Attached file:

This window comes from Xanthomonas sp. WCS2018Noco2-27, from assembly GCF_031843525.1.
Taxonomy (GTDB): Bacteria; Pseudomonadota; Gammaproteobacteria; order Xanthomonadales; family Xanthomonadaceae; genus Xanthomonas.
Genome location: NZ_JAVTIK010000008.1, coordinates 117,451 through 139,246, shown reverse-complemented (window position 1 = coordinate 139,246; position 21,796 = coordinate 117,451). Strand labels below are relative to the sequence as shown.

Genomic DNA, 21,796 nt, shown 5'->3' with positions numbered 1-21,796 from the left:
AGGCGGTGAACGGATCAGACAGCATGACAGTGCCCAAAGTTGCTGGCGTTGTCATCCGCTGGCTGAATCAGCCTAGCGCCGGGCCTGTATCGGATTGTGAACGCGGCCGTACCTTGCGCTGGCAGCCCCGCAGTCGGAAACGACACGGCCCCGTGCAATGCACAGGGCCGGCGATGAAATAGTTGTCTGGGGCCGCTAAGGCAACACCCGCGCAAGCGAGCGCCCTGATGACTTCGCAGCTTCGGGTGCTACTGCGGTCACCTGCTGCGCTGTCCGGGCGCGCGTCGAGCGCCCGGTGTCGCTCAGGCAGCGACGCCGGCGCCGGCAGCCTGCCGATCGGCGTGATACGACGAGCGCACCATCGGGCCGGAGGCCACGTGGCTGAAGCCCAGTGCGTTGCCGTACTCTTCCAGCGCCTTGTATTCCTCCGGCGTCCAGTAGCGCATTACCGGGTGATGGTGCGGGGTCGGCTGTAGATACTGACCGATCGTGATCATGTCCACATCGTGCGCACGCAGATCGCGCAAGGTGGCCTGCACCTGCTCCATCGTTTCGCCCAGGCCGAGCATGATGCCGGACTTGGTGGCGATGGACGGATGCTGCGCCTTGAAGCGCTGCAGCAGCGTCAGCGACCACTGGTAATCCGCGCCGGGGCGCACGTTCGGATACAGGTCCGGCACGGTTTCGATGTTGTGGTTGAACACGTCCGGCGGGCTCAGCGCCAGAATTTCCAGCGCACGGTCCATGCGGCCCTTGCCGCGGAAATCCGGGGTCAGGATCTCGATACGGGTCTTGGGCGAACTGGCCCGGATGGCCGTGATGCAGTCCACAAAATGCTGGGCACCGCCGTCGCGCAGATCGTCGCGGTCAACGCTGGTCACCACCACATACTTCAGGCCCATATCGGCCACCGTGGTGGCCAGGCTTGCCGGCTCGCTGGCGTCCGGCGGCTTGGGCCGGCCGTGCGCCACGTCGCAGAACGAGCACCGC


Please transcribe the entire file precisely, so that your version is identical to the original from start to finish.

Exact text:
This window comes from Xanthomonas sp. WCS2018Noco2-27, from assembly GCF_031843525.1.
Taxonomy (GTDB): Bacteria; Pseudomonadota; Gammaproteobacteria; order Xanthomonadales; family Xanthomonadaceae; genus Xanthomonas.
Genome location: NZ_JAVTIK010000008.1, coordinates 117,451 through 139,246, shown reverse-complemented (window position 1 = coordinate 139,246; position 21,796 = coordinate 117,451). Strand labels below are relative to the sequence as shown.

Genomic DNA, 21,796 nt, shown 5'->3' with positions numbered 1-21,796 from the left:
AGGCGGTGAACGGATCAGACAGCATGACAGTGCCCAAAGTTGCTGGCGTTGTCATCCGCTGGCTGAATCAGCCTAGCGCCGGGCCTGTATCGGATTGTGAACGCGGCCGTACCTTGCGCTGGCAGCCCCGCAGTCGGAAACGACACGGCCCCGTGCAATGCACAGGGCCGGCGATGAAATAGTTGTCTGGGGCCGCTAAGGCAACACCCGCGCAAGCGAGCGCCCTGATGACTTCGCAGCTTCGGGTGCTACTGCGGTCACCTGCTGCGCTGTCCGGGCGCGCGTCGAGCGCCCGGTGTCGCTCAGGCAGCGACGCCGGCGCCGGCAGCCTGCCGATCGGCGTGATACGACGAGCGCACCATCGGGCCGGAGGCCACGTGGCTGAAGCCCAGTGCGTTGCCGTACTCTTCCAGCGCCTTGTATTCCTCCGGCGTCCAGTAGCGCATTACCGGGTGATGGTGCGGGGTCGGCTGTAGATACTGACCGATCGTGATCATGTCCACATCGTGCGCACGCAGATCGCGCAAGGTGGCCTGCACCTGCTCCATCGTTTCGCCCAGGCCGAGCATGATGCCGGACTTGGTGGCGATGGACGGATGCTGCGCCTTGAAGCGCTGCAGCAGCGTCAGCGACCACTGGTAATCCGCGCCGGGGCGCACGTTCGGATACAGGTCCGGCACGGTTTCGATGTTGTGGTTGAACACGTCCGGCGGGCTCAGCGCCAGAATTTCCAGCGCACGGTCCATGCGGCCCTTGCCGCGGAAATCCGGGGTCAGGATCTCGATACGGGTCTTGGGCGAACTGGCCCGGATGGCCGTGATGCAGTCCACAAAATGCTGGGCACCGCCGTCGCGCAGATCGTCGCGGTCAACGCTGGTCACCACCACATACTTCAGGCCCATATCGGCCACCGTGGTGGCCAGGCTTGCCGGCTCGCTGGCGTCCGGCGGCTTGGGCCGGCCGTGCGCCACGTCGCAGAACGAGCACCGC